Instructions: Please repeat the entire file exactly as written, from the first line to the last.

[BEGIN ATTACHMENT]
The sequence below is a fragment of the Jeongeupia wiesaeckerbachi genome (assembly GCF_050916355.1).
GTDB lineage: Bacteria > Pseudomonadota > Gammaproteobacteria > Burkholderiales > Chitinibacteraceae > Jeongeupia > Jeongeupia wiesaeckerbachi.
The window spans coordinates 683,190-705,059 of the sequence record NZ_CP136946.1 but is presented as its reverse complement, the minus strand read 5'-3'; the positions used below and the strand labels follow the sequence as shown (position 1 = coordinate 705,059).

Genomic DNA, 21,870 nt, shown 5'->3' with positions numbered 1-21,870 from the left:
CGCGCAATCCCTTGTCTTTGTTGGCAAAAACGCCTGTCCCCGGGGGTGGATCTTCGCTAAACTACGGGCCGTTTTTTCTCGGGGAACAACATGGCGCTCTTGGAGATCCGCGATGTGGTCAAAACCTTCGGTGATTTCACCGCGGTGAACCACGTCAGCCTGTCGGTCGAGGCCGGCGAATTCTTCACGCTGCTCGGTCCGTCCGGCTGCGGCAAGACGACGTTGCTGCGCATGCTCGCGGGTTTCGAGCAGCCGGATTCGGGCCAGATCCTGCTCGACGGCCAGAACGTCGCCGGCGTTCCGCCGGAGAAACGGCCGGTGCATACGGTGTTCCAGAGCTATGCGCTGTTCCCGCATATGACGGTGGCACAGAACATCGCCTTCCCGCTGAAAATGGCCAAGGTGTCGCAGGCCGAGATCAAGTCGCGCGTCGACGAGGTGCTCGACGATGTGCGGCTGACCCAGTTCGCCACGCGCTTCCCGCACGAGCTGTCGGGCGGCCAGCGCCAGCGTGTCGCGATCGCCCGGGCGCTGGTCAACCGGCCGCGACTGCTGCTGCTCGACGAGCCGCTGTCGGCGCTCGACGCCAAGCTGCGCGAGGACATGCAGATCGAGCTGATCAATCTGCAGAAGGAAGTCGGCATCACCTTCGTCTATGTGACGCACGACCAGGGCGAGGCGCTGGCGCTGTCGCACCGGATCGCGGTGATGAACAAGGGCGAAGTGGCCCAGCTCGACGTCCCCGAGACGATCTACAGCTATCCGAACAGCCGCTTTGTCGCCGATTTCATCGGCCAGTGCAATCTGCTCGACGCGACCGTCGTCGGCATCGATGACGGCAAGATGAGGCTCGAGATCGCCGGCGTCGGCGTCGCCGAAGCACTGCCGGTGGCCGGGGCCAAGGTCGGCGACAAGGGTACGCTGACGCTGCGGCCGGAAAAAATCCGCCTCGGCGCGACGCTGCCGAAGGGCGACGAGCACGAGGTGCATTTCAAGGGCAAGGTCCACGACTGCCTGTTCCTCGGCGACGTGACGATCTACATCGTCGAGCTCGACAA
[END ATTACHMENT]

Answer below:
The sequence below is a fragment of the Jeongeupia wiesaeckerbachi genome (assembly GCF_050916355.1).
GTDB lineage: Bacteria > Pseudomonadota > Gammaproteobacteria > Burkholderiales > Chitinibacteraceae > Jeongeupia > Jeongeupia wiesaeckerbachi.
The window spans coordinates 683,190-705,059 of the sequence record NZ_CP136946.1 but is presented as its reverse complement, the minus strand read 5'-3'; the positions used below and the strand labels follow the sequence as shown (position 1 = coordinate 705,059).

Genomic DNA, 21,870 nt, shown 5'->3' with positions numbered 1-21,870 from the left:
CGCGCAATCCCTTGTCTTTGTTGGCAAAAACGCCTGTCCCCGGGGGTGGATCTTCGCTAAACTACGGGCCGTTTTTTCTCGGGGAACAACATGGCGCTCTTGGAGATCCGCGATGTGGTCAAAACCTTCGGTGATTTCACCGCGGTGAACCACGTCAGCCTGTCGGTCGAGGCCGGCGAATTCTTCACGCTGCTCGGTCCGTCCGGCTGCGGCAAGACGACGTTGCTGCGCATGCTCGCGGGTTTCGAGCAGCCGGATTCGGGCCAGATCCTGCTCGACGGCCAGAACGTCGCCGGCGTTCCGCCGGAGAAACGGCCGGTGCATACGGTGTTCCAGAGCTATGCGCTGTTCCCGCATATGACGGTGGCACAGAACATCGCCTTCCCGCTGAAAATGGCCAAGGTGTCGCAGGCCGAGATCAAGTCGCGCGTCGACGAGGTGCTCGACGATGTGCGGCTGACCCAGTTCGCCACGCGCTTCCCGCACGAGCTGTCGGGCGGCCAGCGCCAGCGTGTCGCGATCGCCCGGGCGCTGGTCAACCGGCCGCGACTGCTGCTGCTCGACGAGCCGCTGTCGGCGCTCGACGCCAAGCTGCGCGAGGACATGCAGATCGAGCTGATCAATCTGCAGAAGGAAGTCGGCATCACCTTCGTCTATGTGACGCACGACCAGGGCGAGGCGCTGGCGCTGTCGCACCGGATCGCGGTGATGAACAAGGGCGAAGTGGCCCAGCTCGACGTCCCCGAGACGATCTACAGCTATCCGAACAGCCGCTTTGTCGCCGATTTCATCGGCCAGTGCAATCTGCTCGACGCGACCGTCGTCGGCATCGATGACGGCAAGATGAGGCTCGAGATCGCCGGCGTCGGCGTCGCCGAAGCACTGCCGGTGGCCGGGGCCAAGGTCGGCGACAAGGGTACGCTGACGCTGCGGCCGGAAAAAATCCGCCTCGGCGCGACGCTGCCGAAGGGCGACGAGCACGAGGTGCATTTCAAGGGCAAGGTCCACGACTGCCTGTTCCTCGGCGACGTGACGATCTACATCGTCGAGCTCGACAA